I love you, my hometown!

I love my homeland, my Ryazan region with its endless fields, boundless forests, calm rivers, birch groves.

Ryazan is one of the central Russian cities. It is famous for its originality, greatness of history.

Initially, the city was called Pereyaslavl. Located on the southern borders of Russia, the Ryazan principality experienced the most heaviness of the Tatar-Mongol yoke more than others. In the fateful for Old Ryazan, December 1237 Pereyaslavl survived. It became the new capital of the principality.

In the XIV century, the city successfully develops as a trade and craft center, through which significant trade routes pass. The construction of the Kremlin begins. As part of a single Russian state, Pereyaslavl turns into a major military-defensive city, which defended Moscow from an attack from the south.

In 1778, the city was named Ryazan and presented with a coat of arms, which depicts a warrior figure with a sword in his hands.

The people of Ryazan

always had courage and courage. They were in the front ranks to defend their homeland.

Ryazan remembers and honors his heroes. Their names are immortalized in the names of streets and squares.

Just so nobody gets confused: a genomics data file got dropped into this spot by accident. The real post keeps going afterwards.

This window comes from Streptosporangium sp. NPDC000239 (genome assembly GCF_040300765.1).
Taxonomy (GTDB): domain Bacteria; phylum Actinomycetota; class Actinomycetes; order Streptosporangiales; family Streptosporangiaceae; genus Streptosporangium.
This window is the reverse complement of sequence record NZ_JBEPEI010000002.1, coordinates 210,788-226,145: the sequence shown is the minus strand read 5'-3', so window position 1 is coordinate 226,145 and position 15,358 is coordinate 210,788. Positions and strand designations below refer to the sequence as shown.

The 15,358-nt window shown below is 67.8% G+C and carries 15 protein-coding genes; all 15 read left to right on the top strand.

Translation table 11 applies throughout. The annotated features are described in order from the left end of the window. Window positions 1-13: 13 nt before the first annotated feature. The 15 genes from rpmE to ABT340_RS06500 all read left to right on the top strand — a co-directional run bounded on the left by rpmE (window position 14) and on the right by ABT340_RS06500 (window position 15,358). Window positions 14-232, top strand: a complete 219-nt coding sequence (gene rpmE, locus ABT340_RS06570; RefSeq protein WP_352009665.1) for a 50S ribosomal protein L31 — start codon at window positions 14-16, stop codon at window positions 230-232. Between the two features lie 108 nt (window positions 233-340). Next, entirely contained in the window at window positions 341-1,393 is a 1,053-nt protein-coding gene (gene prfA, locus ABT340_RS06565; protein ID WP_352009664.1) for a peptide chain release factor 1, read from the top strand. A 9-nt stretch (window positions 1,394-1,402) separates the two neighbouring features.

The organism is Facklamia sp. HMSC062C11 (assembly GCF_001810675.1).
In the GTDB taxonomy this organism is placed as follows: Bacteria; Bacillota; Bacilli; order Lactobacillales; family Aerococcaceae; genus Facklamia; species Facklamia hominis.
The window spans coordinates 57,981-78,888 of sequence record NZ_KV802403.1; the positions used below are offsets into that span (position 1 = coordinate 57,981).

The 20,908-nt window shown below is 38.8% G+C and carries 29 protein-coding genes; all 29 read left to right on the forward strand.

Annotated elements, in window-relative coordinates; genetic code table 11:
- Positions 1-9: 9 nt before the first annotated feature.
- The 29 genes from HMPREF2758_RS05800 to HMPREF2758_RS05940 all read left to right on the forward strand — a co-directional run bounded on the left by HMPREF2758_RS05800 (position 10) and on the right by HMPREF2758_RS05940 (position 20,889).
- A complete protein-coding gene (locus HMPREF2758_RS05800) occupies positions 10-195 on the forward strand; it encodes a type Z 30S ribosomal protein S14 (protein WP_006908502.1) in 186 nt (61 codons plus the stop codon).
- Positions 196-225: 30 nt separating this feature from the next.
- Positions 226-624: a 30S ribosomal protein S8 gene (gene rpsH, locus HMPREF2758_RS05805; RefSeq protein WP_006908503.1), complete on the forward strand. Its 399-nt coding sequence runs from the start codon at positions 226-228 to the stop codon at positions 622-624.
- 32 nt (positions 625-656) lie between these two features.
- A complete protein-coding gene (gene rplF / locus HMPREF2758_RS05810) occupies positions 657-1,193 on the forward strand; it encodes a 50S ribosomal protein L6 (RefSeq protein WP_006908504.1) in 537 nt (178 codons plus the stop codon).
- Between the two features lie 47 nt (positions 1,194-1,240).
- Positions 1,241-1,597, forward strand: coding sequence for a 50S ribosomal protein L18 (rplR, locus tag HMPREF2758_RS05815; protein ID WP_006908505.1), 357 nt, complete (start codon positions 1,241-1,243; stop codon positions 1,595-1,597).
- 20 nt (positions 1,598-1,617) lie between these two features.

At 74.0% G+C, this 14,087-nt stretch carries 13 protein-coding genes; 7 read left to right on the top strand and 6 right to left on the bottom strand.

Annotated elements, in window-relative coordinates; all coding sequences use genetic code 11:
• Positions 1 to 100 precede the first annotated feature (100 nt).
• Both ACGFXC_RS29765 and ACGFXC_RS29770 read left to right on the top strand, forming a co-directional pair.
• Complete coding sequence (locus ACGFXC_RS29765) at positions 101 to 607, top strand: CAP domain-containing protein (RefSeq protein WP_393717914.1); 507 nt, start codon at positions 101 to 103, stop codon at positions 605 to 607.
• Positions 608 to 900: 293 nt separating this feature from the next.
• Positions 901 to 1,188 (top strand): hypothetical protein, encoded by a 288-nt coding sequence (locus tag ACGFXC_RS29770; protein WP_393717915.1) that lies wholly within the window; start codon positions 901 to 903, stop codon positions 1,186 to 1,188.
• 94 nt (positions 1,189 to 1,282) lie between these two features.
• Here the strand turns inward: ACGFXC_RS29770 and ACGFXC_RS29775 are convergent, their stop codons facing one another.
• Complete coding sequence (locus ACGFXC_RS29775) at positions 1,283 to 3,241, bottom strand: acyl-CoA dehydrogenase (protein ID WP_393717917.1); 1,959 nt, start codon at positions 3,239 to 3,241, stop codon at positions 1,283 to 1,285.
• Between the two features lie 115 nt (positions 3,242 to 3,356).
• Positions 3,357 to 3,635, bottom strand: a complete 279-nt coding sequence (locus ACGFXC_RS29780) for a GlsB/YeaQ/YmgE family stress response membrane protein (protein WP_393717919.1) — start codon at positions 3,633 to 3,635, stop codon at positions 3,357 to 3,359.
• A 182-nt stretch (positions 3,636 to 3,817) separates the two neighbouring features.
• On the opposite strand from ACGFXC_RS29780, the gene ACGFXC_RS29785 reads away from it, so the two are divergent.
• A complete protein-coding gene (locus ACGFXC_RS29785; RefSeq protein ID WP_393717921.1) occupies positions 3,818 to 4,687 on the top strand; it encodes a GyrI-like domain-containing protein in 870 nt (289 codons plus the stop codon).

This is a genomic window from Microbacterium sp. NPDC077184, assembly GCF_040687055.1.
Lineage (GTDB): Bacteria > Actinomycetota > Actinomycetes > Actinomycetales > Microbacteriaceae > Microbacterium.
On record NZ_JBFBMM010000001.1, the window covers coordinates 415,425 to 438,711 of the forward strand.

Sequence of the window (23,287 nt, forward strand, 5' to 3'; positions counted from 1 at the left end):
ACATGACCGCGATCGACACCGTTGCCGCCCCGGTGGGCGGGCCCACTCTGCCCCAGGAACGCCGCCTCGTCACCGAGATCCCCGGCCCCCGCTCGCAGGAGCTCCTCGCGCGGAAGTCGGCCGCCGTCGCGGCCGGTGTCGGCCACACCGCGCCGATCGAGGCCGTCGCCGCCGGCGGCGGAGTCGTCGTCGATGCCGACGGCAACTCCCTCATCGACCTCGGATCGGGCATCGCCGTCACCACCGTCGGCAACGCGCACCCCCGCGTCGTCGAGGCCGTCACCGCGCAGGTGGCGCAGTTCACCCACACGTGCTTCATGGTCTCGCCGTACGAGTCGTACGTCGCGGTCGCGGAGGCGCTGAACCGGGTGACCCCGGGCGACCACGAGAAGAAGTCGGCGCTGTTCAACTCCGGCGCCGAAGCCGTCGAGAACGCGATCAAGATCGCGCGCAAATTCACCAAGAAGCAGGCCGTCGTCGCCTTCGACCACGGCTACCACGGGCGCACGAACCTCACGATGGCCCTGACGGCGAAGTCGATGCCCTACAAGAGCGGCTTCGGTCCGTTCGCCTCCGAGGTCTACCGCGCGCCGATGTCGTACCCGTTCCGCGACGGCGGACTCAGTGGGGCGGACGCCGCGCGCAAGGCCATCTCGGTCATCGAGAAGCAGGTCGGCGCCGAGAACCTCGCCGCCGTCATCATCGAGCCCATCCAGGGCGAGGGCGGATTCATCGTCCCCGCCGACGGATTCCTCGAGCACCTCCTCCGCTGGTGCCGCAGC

Ryazan has something to be proud of: many famous people were born on its land, such as the great physiologist Academician IP Pavlov, the founder of modern cosmonautics KE Tsiolkovsky and many others.

The city is rich in sights. The personification of all the old in it, of course, is the famous Uspensky Cathedral, built at the very end of the 17th century by the serf architect Yakov Bukhvostov. This is a gigantic structure, inside of which there is a unique iconostasis. Now the cathedral is a museum and a temple at the same time.

Despite its 900th anniversary, celebrated in 1995, Ryazan is growing prettier. Next to the old buildings of the famous architects MF Kazakov and the Naryshkin brothers, new buildings are growing like mushrooms. They, as a rule, do not violate the architectural ensemble in the city center.

The folk path does not grow in the village of Konstantinovo, which is near Ryazan. Sergei Yesenin, our famous countryman, was born and raised there. If he were not a Ryazan boy, could he have written such lines?

The scarlet light of the dawn was wreathed on the lake.
Wood grouse with tinkles is mourning.
Crying somewhere an Oriole, buried in a hollow.
Only I do not cry – it’s light in my soul.

Are there any other places where you can relax your soul?

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I love you, my hometown!